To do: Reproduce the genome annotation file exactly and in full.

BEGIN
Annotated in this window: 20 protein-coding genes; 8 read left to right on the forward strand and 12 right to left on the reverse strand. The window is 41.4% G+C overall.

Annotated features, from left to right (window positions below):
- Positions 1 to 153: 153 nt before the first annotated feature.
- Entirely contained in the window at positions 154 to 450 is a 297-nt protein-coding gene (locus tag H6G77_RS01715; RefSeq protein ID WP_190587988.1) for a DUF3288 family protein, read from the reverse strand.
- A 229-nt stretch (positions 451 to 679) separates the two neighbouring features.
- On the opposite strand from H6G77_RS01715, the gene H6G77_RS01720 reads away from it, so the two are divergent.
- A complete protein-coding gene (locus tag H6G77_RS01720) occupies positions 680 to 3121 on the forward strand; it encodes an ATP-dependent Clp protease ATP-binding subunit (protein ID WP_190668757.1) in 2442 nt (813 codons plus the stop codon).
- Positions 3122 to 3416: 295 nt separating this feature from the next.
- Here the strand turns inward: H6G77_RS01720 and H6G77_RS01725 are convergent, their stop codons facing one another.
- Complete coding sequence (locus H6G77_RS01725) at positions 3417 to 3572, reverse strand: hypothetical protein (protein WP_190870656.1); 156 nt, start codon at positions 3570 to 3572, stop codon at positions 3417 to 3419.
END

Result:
Annotated in this window: 20 protein-coding genes; 8 read left to right on the forward strand and 12 right to left on the reverse strand. The window is 41.4% G+C overall.

Annotated features, from left to right (window positions below):
- Positions 1 to 153: 153 nt before the first annotated feature.
- Entirely contained in the window at positions 154 to 450 is a 297-nt protein-coding gene (locus tag H6G77_RS01715; RefSeq protein ID WP_190587988.1) for a DUF3288 family protein, read from the reverse strand.
- A 229-nt stretch (positions 451 to 679) separates the two neighbouring features.
- On the opposite strand from H6G77_RS01715, the gene H6G77_RS01720 reads away from it, so the two are divergent.
- A complete protein-coding gene (locus tag H6G77_RS01720) occupies positions 680 to 3121 on the forward strand; it encodes an ATP-dependent Clp protease ATP-binding subunit (protein ID WP_190668757.1) in 2442 nt (813 codons plus the stop codon).
- Positions 3122 to 3416: 295 nt separating this feature from the next.
- Here the strand turns inward: H6G77_RS01720 and H6G77_RS01725 are convergent, their stop codons facing one another.
- Complete coding sequence (locus H6G77_RS01725) at positions 3417 to 3572, reverse strand: hypothetical protein (protein WP_190870656.1); 156 nt, start codon at positions 3570 to 3572, stop codon at positions 3417 to 3419.